By Barbara Muniz
Immigrants under the Deferred Action for Childhood Arrivals (DACA) program received a chance for renewal as a way to maintain their current protective status. The deadline for renewal was Oct. 5, a month after the announcement the DACA plan was subject to change.
Initially approved by President Barack Obama in 2012, DACA, which ends for many participants in March 2018, reached a turning point when the Trump administration announced on Sept. 5 it would no longer honor the eligibility status for renewal. However, current participants still had an option to renew their protective plan. In order to do so, an application fee of $495 was needed.
According to a memo on Sept. 26 from California Community College Chancellor Eloy Ortiz Oakley’s office not all immigrants will need financial help in th form of a scholarship fee to pay for the renewal, but for those who cannot afford to pay, a DACA fund will come into place through the Mission Asset Fund (MAF).
“Of the 154,000 Dreamers eligible to renew their DACA permits before the program ends on March 5, 2018, most are able to cover the application costs themselves,” emphasized Oakley.“For Dreamers who are eligible for renewal but cannot afford the $495 application fee, MAF has stepped in with a solution now available nationwide: scholarships to help Dreamers renew their DACA status.”
MAF collected funds in the amount of $1,000,000, but it tripled and it is now around $3,000,000, according to the chancellor’s memo. The nationwide fund is also considered “the largest of its kind in the nation,” and the amount is “enough to help 6,000 Dreamers renew their DACA permits for two more years.”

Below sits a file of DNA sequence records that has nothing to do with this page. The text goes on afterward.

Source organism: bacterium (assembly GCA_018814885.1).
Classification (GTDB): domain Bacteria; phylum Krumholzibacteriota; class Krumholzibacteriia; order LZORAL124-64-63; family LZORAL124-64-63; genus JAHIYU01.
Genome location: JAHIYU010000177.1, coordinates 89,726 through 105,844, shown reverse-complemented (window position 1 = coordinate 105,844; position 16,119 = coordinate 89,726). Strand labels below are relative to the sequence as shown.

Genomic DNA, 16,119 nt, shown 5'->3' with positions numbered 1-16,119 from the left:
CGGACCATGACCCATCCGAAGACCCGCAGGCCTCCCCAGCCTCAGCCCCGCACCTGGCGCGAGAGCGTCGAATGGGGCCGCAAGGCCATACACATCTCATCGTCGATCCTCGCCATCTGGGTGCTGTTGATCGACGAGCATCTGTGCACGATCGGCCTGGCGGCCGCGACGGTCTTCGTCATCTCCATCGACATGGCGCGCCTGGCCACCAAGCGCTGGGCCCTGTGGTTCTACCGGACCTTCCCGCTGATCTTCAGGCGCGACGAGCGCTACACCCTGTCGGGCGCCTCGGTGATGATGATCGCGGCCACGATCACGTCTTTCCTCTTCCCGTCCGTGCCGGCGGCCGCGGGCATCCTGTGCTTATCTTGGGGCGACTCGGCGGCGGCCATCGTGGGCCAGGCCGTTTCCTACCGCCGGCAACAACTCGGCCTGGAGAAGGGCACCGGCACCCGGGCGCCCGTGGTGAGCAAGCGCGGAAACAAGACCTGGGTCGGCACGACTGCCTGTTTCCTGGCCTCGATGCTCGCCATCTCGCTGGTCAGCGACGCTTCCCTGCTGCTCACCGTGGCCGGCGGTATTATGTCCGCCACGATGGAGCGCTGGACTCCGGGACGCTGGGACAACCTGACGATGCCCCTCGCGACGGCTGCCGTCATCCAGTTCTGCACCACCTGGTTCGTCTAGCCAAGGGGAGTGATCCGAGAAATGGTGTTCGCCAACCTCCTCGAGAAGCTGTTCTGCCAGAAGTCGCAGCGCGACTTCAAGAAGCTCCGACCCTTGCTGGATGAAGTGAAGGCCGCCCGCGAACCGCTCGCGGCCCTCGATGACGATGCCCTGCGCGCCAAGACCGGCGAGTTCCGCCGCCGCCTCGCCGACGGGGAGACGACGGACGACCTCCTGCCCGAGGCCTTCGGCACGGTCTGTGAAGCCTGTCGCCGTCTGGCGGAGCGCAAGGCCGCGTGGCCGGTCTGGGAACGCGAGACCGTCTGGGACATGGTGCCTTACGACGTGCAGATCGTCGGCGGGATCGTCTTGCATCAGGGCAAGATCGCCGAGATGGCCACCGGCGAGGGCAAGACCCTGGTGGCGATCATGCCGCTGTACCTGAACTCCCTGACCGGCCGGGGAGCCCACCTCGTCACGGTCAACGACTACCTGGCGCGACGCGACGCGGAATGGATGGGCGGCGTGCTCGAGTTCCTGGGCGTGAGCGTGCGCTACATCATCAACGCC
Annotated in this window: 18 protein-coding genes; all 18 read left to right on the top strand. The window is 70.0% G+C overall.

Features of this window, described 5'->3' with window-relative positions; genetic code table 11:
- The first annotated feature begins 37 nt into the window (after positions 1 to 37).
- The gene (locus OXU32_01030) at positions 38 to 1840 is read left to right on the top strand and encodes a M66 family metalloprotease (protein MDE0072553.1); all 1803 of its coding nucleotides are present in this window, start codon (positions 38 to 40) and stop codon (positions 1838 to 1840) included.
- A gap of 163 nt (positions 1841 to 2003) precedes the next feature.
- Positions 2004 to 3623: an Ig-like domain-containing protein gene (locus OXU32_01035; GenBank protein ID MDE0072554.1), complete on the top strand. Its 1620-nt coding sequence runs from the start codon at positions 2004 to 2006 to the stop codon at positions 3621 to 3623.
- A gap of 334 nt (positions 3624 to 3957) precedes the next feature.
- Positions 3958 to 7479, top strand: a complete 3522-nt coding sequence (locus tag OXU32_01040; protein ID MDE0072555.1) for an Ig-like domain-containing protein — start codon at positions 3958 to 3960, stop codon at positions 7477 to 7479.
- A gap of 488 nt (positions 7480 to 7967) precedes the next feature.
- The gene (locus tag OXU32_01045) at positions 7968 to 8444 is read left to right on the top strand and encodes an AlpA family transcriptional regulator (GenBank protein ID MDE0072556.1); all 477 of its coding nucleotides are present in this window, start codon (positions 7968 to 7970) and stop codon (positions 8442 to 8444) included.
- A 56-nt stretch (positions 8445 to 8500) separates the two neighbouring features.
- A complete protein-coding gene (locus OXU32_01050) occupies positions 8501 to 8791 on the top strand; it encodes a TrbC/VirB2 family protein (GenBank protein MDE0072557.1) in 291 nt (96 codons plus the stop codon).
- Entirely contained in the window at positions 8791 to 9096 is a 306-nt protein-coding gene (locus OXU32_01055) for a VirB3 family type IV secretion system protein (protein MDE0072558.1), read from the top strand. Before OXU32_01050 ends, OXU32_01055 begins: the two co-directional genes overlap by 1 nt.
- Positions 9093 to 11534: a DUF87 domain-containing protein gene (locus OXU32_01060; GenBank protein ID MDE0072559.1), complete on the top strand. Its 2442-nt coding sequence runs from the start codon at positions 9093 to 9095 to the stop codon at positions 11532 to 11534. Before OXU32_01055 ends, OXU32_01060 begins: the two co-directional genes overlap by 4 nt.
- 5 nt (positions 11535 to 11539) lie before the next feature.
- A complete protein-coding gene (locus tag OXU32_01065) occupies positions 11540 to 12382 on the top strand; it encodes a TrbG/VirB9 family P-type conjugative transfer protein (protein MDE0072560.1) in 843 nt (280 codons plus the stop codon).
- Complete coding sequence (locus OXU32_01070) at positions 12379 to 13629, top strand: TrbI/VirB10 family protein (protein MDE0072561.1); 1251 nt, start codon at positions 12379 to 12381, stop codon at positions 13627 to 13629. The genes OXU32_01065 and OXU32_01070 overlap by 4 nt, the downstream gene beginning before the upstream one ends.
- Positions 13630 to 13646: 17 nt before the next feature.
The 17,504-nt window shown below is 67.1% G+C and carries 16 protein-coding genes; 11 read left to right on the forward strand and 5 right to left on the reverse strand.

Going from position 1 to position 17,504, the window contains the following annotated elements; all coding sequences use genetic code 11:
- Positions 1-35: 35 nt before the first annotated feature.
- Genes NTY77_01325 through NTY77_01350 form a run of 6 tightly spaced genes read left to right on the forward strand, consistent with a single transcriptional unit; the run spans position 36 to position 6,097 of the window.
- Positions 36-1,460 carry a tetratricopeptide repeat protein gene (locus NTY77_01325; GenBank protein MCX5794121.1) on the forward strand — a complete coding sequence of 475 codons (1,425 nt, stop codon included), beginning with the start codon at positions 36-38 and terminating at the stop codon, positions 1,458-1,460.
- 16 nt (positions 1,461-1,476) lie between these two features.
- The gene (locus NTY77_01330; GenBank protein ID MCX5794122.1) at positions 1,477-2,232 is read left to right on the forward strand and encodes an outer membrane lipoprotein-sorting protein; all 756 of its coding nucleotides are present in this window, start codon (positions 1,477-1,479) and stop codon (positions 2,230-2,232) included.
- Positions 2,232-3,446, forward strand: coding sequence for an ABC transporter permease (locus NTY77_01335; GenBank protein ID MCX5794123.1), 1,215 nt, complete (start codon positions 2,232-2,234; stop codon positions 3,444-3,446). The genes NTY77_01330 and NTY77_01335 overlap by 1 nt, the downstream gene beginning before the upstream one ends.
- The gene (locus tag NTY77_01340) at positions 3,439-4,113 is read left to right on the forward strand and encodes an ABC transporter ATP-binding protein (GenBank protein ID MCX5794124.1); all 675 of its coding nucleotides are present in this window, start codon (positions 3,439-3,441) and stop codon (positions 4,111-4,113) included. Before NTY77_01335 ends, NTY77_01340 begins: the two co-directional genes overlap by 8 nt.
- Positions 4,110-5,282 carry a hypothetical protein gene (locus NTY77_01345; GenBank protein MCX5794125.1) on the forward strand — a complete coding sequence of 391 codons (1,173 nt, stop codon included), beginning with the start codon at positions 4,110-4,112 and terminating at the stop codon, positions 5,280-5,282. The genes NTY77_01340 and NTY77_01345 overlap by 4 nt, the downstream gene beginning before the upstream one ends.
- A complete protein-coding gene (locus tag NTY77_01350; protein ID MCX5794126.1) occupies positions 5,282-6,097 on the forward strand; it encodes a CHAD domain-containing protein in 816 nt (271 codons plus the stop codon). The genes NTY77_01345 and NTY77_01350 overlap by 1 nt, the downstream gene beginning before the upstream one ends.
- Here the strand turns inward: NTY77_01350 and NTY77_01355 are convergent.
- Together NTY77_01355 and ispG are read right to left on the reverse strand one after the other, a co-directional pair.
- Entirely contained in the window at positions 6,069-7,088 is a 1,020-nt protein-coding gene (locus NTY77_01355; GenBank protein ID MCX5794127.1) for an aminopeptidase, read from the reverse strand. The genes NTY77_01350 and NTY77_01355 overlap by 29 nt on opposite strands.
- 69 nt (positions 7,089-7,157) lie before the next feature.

Thinking about what the DACA means for the Dreamers, Oakley added, “There is a great deal of support for the young people who know this country as their only home….California Dreamers, many of whom are our students, want to live life outside of the shadows so that they can study, earn a degree or certificate, work and build a future for themselves and their families,” Oakley said.
Even for those whose eligibility expired, Oakley urged them to search for options. “DACA recipients with expiring permits are encouraged to visit LC4DACA.org and apply immediately.”
According to Oakley, as of Sept. 16, 2,000 scholarships were still available from the initial 4,000. Around 900 of the applicants were from community college students.
The information regarding the DACA fund was sent to different departments so students and faculty staff could spread the message to as many people as possible.